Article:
However, at least 30 House Republicans have said they plan on voting against the legislation, with many citing how much less it cuts back on the government compared with a party-line bill that narrowly passed the House last month (which the Democratic Senate rejected).

So far, only one lawmaker -- Rep. Dan Bishop of North Carolina -- has explicitly said he'd back a so-called motion to vacate the chair to force a vote on McCarthy's job as speaker. But other conservatives have raised the possibility.

"If a majority of Republicans are against a piece of legislation and you use Democrats to pass it, that would immediately be a black letter violation of the deal we had with McCarthy to allow his ascent to the speakership, and it would likely trigger an immediate motion to vacate," Rep. Matt Gaetz, R-Fla., said on Newsmax this week.

McCarthy has brushed off any risk, saying "not at all" when asked Sunday if he worried about a possible motion to vacate.

He has repeatedly told ABC News he believes a majority of his majority will vote for the bill, too, though he conceded earlier Wednesday that some Democratic votes will be needed.

"I think we're gonna do fine," he said.

Describing his closing message to his conference, he told ABC News: "You are getting so many wins for the American people in this bill. Don't miss out. Don't sit back and say, 'I wanted to something so much more.' Yeah, there's a lot of things I want too, but this is one that moves us in the right direction."

'Generated a ton of goodwill'

Given that suggestions of a motion to vacate are mostly confined to the House's typical rabble-rousers, party experts said McCarthy would survive a vote -- if one is even triggered in the end.

What's more, McCarthy supporters said that what could help him avoid the fates of Boehner and Ryan -- both of whom resigned under pressure from the same kind of rebels hitting McCarthy now -- is a concerted effort since January to give hard-liners a seat at the table.

Before running for speaker in January, McCarthy won over Reps. Marjorie Taylor Greene of Georgia and Jim Jordan of Ohio, among others. Even firebrands like Texas Rep. Chip Roy were kept in the loop, either by helping craft legislation behind the scenes or in public with seats on powerful committees.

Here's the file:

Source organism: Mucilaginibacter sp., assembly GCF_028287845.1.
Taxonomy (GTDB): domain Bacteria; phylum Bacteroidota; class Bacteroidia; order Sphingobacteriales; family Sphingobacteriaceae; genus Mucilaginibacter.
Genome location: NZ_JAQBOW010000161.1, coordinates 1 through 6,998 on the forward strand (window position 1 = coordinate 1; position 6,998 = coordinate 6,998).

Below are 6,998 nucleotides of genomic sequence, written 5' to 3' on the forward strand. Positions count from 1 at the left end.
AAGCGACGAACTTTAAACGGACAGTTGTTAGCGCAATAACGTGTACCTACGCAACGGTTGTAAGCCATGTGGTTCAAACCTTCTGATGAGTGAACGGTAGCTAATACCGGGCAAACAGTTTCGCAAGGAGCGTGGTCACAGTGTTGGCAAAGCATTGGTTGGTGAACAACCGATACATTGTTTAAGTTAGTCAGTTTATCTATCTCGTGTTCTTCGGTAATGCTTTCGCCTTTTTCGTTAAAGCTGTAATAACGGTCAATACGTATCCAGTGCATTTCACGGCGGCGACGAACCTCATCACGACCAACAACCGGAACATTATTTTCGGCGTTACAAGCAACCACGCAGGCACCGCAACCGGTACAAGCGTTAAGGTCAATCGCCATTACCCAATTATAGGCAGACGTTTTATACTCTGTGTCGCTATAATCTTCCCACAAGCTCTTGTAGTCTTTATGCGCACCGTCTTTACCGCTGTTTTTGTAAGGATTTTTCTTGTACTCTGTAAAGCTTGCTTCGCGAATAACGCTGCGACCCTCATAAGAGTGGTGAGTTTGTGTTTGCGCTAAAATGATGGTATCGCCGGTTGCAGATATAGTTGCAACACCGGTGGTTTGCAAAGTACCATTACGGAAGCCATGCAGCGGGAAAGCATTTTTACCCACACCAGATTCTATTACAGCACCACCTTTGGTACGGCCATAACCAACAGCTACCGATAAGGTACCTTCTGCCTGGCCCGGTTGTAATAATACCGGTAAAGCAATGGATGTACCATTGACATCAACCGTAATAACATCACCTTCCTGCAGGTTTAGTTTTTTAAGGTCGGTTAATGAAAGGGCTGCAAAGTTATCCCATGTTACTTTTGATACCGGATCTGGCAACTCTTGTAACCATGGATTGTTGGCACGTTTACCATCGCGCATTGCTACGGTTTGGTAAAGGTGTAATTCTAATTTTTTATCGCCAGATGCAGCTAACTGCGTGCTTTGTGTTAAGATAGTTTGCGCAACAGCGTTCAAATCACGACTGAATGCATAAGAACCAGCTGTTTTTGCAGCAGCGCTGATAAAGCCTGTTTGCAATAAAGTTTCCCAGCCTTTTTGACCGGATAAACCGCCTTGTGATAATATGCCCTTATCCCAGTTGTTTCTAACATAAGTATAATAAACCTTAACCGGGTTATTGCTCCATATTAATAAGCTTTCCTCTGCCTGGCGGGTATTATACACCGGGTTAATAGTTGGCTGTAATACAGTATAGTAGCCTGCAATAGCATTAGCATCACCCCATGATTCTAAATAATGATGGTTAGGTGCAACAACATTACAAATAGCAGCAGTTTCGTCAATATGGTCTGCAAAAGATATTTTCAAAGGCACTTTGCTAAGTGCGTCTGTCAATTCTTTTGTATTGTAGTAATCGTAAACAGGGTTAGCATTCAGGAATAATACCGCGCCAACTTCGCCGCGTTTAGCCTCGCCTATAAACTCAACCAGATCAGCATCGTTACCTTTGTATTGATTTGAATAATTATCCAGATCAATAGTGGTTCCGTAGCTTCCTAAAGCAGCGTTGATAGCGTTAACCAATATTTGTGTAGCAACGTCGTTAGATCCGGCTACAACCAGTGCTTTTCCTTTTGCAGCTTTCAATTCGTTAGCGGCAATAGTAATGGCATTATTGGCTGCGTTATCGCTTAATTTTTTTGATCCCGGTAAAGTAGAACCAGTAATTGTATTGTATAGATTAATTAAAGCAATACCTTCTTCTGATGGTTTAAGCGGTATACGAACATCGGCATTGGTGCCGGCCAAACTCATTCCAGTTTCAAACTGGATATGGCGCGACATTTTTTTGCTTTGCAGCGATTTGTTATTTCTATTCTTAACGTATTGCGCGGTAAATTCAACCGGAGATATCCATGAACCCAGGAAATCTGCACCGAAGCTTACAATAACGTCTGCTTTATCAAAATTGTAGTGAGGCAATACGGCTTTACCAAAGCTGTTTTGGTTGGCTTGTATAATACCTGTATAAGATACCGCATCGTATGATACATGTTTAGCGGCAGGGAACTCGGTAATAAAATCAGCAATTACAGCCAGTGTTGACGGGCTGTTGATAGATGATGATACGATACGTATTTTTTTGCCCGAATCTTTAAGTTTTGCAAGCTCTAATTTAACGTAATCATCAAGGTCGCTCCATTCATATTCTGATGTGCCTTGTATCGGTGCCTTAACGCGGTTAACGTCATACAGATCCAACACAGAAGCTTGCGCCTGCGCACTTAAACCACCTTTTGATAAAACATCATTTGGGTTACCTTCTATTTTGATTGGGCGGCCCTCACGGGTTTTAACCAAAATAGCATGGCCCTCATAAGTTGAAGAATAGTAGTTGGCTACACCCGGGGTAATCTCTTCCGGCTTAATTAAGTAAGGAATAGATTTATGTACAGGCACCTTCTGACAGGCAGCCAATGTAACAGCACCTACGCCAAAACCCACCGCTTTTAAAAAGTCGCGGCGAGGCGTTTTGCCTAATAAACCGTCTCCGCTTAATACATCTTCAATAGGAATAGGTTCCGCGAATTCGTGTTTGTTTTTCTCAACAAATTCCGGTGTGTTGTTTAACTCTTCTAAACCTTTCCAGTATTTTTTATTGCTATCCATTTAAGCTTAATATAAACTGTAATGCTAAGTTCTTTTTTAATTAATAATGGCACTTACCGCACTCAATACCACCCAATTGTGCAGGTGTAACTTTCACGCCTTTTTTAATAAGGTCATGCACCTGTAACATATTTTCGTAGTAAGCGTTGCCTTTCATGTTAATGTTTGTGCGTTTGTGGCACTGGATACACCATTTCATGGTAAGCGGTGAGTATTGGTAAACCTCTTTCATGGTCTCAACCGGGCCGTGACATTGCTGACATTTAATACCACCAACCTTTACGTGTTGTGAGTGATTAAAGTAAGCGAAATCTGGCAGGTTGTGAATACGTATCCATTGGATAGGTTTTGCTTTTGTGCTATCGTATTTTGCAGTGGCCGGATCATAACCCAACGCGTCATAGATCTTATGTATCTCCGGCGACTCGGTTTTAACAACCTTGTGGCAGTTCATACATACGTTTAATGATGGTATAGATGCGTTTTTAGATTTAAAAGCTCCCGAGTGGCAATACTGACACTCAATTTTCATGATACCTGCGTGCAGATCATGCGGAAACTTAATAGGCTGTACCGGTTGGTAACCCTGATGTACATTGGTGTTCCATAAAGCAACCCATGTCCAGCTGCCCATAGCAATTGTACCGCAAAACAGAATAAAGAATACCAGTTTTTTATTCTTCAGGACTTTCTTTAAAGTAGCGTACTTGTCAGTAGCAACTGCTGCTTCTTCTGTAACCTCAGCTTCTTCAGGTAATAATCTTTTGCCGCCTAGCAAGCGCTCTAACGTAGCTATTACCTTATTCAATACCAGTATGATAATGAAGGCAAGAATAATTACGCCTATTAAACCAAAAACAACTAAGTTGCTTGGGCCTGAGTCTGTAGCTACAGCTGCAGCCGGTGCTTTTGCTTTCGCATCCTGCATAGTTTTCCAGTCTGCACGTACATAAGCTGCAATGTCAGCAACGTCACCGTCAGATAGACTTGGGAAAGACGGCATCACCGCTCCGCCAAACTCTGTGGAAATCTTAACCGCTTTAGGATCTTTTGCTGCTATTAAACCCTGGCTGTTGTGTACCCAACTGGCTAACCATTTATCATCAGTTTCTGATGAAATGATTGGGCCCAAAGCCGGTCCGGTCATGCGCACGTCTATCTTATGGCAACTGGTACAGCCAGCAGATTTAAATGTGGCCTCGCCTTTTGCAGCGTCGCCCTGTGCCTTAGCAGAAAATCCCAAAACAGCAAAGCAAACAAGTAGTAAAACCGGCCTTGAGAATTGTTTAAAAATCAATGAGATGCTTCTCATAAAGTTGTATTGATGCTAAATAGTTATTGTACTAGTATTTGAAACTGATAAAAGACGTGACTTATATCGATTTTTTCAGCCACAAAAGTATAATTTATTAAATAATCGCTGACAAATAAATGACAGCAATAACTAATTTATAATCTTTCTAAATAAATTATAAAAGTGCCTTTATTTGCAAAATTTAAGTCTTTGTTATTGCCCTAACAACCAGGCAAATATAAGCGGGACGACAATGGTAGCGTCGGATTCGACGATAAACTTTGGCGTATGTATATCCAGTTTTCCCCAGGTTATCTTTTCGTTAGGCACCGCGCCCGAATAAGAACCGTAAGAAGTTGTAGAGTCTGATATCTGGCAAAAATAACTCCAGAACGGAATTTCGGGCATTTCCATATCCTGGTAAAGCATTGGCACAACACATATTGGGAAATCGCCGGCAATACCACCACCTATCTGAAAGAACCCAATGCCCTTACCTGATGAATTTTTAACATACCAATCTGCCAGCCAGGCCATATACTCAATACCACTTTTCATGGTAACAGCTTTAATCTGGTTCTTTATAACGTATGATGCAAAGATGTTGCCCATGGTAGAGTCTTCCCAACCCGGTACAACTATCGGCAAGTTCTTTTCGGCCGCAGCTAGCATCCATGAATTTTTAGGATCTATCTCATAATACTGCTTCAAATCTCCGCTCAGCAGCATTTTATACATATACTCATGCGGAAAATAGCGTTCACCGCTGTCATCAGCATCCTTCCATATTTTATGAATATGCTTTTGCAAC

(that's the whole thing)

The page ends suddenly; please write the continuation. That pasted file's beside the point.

"He's just generated a ton of goodwill with the members over the last five months, passing priorities of conservatives, hearing members out, making them feel like they are a part of the process and really creating a narrative of it's them versus the world," Buck said. "And that creates cohesion and teamwork."

PHOTO: Rep. Chip Roy walks to a House Republican Caucus meeting at the Capitol on May 30, 2023, in Washington, D.C.
Rep. Chip Roy walks to a House Republican Caucus meeting at the Capitol on May 30, 2023, in Washington, D.C.
Kevin Dietsch/Getty Images

Indeed, McCarthy focused on passing bills on issues like immigration that have little chance of becoming law, given that Democrats have split control of the government, but still offer lawmakers something to present to constituents while shaping the political conversation.

"He just kept putting points on the board, every week could tell members that they're making progress on these things, that they can go home to their constituents and be proud of what they did," Buck said.

He pointed to how McCarthy has also put a premium on appearing in conservative media outlets to sell Republican legislation, blunting the prospect of grassroots grumbling, which has dragged on past speakers.

That "really helps, because one of the one of the challenges that his two previous Republican predecessors had was, eventually, they became boogeymen on the right, and everybody wanted to attack leadership," Buck said.

McCarthy's press-the-flesh style of leading has developed a deep enough well of support that it's not immediately clear a motion to vacate would even be triggered. Rep. Scott Perry, R-Pa., the chair of the House Freedom Caucus and an opponent of the debt ceiling bill, pumped the breaks on such a vote, Bishop said on NBC's "Meet the Press Now."

Yet even if a vote is called, strategists predict that McCarthy could beat it -- and, with likely the thorniest issue pulled out of his side, punch his ticket to a full term as speaker.

"This is a flashpoint moment for a lot of members," Heye said. "If he's able to move this through the House on a big bipartisan basis, where's the argument to remove him on anything else?"

ABC News' John Parkinson, Rachel Scott and Trish Turner contributed to this report.